• Hélène Martin permalink*
      August 23, 2010

      You can add comments in Scratch by right clicking in the scripts area and clicking on “Add comment.” I agree that commenting is really helpful and I do ask my students to think a fair bit about it when they do Scratch projects.

  2. August 25, 2010

    Thanks for this thorough and thoughtful review! I appreciate that you’ve taken the time and effort to explore our toy down to the very bottom.

    But I’m afraid I can’t offer an answer to your onthological question (“Why”), other than “Because it’s fun!”. For me “Build Your Own Blocks” is not so much about bigheaded buzzwords like abstraction, recursion, anonymous procedures and extensible data structures. Instead the fun lies in designing custom blocks. Kids often start out by making very simple blocks which they feel are missing in Scratch, the first ones often being SWITCH TO PREVIOUS COSTUME, JUMP n STEPS, or – a little more daring – MOVE n STEPS IN m SECS. I don’t think there is any fundamental debate whether “build your own blocks” is desirable in Scratch at all, it’s really just a matter of making it work and designing friendly GUI. We’ve been discussing this with the MIT Scratch Team and they have announced that the next version of Scratch will let you “build your own blocks”. But it’s not yet clear whether that will include parameter passing and custom reporters (functions), too.

    Other more sophisticated concepts like recursion and first-classness (for HOFs) are allowed to “seep into” this play with custom blocks simply because they exist. We wanted to allow kids to put blocks and scripts into lists and to – say – execute them at random, because it’s fun! If that makes (some of) them realize that a blocks are simply another kind of data, much like numbers and text, then what’s wrong with that? That doesn’t mean that kids cannot play with BYOB without being exposed to scary hard stuff. In fact, we’ve bend over backwards to make these features as unobtrusive as possible. But we also want college students to have fun with Scratch, and support a full semester of introductory curriculum without having to switch programming languages midway.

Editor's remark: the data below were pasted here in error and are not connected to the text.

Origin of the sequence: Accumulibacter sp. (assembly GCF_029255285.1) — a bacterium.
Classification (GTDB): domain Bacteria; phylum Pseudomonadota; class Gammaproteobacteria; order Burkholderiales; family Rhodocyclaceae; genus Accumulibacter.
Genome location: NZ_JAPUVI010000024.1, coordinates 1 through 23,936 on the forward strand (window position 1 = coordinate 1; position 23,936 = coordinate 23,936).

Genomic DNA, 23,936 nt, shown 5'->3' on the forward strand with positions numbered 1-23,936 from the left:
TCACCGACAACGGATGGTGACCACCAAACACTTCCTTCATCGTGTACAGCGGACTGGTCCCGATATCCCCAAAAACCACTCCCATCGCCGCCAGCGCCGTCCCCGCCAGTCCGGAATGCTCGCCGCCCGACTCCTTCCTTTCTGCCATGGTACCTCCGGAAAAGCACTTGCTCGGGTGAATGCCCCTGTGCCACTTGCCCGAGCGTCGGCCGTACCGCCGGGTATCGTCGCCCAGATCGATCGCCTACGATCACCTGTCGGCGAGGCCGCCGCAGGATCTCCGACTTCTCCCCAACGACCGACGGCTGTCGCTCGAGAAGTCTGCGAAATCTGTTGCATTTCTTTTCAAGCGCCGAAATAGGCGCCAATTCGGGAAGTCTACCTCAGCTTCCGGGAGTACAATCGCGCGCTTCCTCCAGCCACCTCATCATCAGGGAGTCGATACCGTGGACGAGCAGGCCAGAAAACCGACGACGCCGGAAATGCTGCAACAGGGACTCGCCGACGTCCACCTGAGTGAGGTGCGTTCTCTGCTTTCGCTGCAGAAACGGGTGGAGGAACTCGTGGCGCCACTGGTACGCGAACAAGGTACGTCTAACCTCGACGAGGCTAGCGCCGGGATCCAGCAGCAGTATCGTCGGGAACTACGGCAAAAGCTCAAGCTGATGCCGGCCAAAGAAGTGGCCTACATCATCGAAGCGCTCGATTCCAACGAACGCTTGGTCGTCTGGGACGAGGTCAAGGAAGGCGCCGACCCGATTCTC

One more thing: Your screenshot of Creating an input to a custom block is awesome! You do realize, of course, that this single picture captures just about the maximum of sophistication you can possibly encounter in BYOB. Most custom blocks will be much easier.

    • Hélène Martin permalink*
      August 25, 2010

      I think you actually give the best possible answer for me — “because it’s fun” is something I can get behind 100%, no research needed. I did really have fun poking around with it, and that’s enough for me to believe that students would get a kick out of it. And I agree that the new features are unobtrusive, so I’m excited to see them in the next Scratch release.

      I’ve installed BYOB on my lab machines and though I don’t plan to teach it explicitly, I’ll have some of the students who are more comfortable with the basic Scratch features explore a bit. I’m very curious to see what they’ll be able to do without direct instruction. My guess is that they’ll at least need a brief tutorial, but maybe not; I’ll just have to report back when I get a chance to see.

      I would have liked to just switch to BYOB since all the Scratch features are there plus more but the inability to share to the web is a real problem for me!

      • August 25, 2010

        Oh, that’s nice that you’re offering BYOB to your students! I can’t wait to learn about your experiences in letting them experiment on their own.

        I agree that not being able to share projects on the Scratch website is a big turn-off. We’re actually thinking about implementing a BYOB web-player, but I’m convinced that nothing compares to the “real thing”, i.e. the fantastic Scratch site and the wonderful Scratch online community.

        In the meantime BYOB offers to save a stand-alone “compiled” version of projects, which can be – sort of – shared directly with others.

  3. August 25, 2010

    Thank you for taking an interest in BYOB!

    Yes, of course, if I myself want to write a serious program I do it in Scheme, or maybe Logo if it’s about words and sentences. And I edit in Emacs. (You’ll probably get more of an argument about this from Jens, who has provided with BYOB a drag-and-drop representation of the underlying Smalltalk code called Elements.) Kids who are serious about computer programming will certainly eventually expand their skills to include other languages, just as we all did. (My first language was Fortran, which I haven’t touched in decades.) Many kids already program simultaneously in Scratch and in browser-related languages such as Javascript. A few have learned Smalltalk in order to produce their own modifications of the Scratch source code.

    But even kids with several “grownup” languages under their belts continue to program in Scratch, because of the tremendous appeal of displaying their work to the half-million kids who visit the Scratch web site! This is the only example of “social networking” technology that appeals to me. I’ve never seen the point of collecting 20,000 so-called friends on Facebook, but the Scratch web site is an intellectual community; it’s about something. Why should the members of that community be limited in the tools available to them?